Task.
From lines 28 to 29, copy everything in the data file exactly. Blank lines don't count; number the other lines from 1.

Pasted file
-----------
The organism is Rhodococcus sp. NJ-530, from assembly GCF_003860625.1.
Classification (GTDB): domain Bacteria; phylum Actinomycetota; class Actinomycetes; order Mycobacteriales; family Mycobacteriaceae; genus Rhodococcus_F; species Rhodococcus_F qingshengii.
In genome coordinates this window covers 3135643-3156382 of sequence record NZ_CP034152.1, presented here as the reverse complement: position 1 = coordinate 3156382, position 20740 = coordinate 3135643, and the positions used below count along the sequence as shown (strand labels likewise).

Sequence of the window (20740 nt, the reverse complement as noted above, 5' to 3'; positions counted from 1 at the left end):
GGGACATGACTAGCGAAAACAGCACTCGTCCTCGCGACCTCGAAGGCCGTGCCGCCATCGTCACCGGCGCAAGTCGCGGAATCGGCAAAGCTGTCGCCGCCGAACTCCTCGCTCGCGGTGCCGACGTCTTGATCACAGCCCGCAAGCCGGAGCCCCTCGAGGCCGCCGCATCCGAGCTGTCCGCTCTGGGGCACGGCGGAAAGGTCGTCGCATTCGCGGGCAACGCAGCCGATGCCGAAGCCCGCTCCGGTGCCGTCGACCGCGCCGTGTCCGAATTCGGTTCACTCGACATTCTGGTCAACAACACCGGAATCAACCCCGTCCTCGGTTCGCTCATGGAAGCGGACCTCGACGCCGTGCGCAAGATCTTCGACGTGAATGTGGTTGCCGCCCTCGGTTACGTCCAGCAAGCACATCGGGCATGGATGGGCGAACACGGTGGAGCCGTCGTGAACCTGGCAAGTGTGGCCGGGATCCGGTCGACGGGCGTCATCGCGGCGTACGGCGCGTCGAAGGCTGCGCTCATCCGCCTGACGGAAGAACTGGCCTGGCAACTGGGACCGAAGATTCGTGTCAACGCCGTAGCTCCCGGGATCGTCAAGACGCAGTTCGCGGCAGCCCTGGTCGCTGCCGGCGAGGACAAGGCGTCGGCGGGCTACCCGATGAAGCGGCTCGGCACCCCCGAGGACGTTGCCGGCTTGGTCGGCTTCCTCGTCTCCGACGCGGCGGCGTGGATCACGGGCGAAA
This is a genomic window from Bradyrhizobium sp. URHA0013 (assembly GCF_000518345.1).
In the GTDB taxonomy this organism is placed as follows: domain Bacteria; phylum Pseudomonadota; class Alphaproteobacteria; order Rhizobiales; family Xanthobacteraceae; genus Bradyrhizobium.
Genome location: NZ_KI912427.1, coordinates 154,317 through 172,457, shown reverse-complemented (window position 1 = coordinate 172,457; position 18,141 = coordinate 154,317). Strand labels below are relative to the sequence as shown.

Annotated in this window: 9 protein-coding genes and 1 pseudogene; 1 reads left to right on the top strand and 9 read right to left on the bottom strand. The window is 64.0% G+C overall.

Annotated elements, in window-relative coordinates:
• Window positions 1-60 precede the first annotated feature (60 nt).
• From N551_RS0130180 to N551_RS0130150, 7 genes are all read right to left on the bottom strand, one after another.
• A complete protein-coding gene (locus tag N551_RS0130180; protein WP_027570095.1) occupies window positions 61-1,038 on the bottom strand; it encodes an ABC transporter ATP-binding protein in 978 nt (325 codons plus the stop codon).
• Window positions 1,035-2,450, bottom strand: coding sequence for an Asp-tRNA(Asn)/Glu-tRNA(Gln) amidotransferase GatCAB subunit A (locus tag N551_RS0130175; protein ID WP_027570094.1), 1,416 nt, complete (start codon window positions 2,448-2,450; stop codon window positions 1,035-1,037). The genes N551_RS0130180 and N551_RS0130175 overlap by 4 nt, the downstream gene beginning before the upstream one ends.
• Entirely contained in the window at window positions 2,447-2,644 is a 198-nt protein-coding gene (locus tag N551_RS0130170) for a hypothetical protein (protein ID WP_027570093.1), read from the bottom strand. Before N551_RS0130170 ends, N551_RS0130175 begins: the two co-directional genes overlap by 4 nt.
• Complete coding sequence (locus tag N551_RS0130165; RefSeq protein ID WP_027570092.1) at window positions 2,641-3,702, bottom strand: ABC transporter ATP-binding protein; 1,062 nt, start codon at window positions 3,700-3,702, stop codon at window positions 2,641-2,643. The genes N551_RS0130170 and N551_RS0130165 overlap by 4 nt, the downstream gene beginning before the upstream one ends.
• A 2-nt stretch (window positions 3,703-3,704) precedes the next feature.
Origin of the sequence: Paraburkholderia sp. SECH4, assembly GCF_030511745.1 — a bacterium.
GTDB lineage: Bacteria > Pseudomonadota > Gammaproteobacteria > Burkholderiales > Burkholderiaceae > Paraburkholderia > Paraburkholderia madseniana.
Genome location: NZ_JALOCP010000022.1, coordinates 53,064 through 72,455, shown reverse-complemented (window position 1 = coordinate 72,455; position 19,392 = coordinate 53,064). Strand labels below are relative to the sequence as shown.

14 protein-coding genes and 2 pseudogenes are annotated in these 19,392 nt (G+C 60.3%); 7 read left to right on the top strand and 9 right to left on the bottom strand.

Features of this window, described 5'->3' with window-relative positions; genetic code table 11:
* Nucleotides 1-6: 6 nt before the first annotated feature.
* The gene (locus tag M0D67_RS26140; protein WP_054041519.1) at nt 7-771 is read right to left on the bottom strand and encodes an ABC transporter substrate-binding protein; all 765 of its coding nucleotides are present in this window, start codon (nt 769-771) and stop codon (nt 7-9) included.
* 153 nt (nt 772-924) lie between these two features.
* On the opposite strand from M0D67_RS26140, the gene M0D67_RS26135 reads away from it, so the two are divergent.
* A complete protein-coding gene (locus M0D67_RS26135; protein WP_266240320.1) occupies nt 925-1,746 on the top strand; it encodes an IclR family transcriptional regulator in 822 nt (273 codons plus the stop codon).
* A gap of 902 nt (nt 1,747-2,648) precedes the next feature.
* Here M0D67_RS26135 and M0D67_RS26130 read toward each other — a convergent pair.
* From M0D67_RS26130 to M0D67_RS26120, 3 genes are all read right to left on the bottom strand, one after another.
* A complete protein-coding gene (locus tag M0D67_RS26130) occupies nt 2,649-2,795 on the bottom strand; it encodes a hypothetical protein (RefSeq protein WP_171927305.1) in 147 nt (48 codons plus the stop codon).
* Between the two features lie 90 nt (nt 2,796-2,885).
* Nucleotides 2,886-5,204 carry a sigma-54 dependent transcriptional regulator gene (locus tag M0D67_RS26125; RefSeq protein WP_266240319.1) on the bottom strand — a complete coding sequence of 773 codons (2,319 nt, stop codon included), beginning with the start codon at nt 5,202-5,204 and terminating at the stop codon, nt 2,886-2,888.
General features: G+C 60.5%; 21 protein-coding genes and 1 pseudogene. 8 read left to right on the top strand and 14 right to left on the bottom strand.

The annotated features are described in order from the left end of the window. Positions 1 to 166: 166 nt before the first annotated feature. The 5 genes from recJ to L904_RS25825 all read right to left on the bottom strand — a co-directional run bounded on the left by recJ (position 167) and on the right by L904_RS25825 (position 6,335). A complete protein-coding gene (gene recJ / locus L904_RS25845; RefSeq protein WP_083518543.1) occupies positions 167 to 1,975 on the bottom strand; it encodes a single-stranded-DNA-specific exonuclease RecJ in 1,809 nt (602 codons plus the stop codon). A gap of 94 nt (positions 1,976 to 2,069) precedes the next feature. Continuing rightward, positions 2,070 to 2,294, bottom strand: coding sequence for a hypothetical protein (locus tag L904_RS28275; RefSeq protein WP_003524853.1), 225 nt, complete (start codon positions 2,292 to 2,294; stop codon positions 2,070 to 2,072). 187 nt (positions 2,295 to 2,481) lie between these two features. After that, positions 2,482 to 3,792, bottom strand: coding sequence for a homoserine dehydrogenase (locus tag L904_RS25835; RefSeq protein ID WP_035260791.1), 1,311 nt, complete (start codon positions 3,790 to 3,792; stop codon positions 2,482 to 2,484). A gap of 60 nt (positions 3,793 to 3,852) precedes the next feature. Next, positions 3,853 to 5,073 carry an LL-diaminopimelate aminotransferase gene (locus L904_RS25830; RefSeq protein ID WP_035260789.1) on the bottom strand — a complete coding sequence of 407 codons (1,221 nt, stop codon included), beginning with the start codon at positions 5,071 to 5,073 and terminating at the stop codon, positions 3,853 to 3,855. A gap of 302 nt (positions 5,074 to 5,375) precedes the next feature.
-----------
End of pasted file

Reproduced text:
* A gap of 902 nt (nt 1,747-2,648) precedes the next feature.
* Here M0D67_RS26135 and M0D67_RS26130 read toward each other — a convergent pair.